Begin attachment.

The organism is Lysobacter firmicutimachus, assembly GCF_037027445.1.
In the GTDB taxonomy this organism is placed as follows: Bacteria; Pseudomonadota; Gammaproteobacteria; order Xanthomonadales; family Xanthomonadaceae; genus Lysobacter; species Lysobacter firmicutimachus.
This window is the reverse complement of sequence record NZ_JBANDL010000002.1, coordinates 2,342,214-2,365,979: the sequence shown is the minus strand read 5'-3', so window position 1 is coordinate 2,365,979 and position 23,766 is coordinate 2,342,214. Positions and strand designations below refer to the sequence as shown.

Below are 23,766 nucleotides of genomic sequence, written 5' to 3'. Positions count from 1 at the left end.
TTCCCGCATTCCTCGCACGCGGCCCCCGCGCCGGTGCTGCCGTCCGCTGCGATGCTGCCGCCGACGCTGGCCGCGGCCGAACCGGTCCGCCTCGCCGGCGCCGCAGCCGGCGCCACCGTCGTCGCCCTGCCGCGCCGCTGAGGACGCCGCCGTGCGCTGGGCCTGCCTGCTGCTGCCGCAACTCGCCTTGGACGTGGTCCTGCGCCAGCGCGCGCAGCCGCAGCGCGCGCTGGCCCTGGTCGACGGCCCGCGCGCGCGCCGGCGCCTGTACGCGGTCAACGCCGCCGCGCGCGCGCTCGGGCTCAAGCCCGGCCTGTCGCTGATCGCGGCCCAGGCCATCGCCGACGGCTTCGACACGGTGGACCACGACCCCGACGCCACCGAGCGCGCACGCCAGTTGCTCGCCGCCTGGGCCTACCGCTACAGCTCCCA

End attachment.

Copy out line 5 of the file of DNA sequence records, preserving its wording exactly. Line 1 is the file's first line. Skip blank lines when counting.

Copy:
TTCCCGCATTCCTCGCACGCGGCCCCCGCGCCGGTGCTGCCGTCCGCTGCGATGCTGCCGCCGACGCTGGCCGCGGCCGAACCGGTCCGCCTCGCCGGCGCCGCAGCCGGCGCCACCGTCGTCGCCCTGCCGCGCCGCTGAGGACGCCGCCGTGCGCTGGGCCTGCCTGCTGCTGCCGCAACTCGCCTTGGACGTGGTCCTGCGCCAGCGCGCGCAGCCGCAGCGCGCGCTGGCCCTGGTCGACGGCCCGCGCGCGCGCCGGCGCCTGTACGCGGTCAACGCCGCCGCGCGCGCGCTCGGGCTCAAGCCCGGCCTGTCGCTGATCGCGGCCCAGGCCATCGCCGACGGCTTCGACACGGTGGACCACGACCCCGACGCCACCGAGCGCGCACGCCAGTTGCTCGCCGCCTGGGCCTACCGCTACAGCTCCCA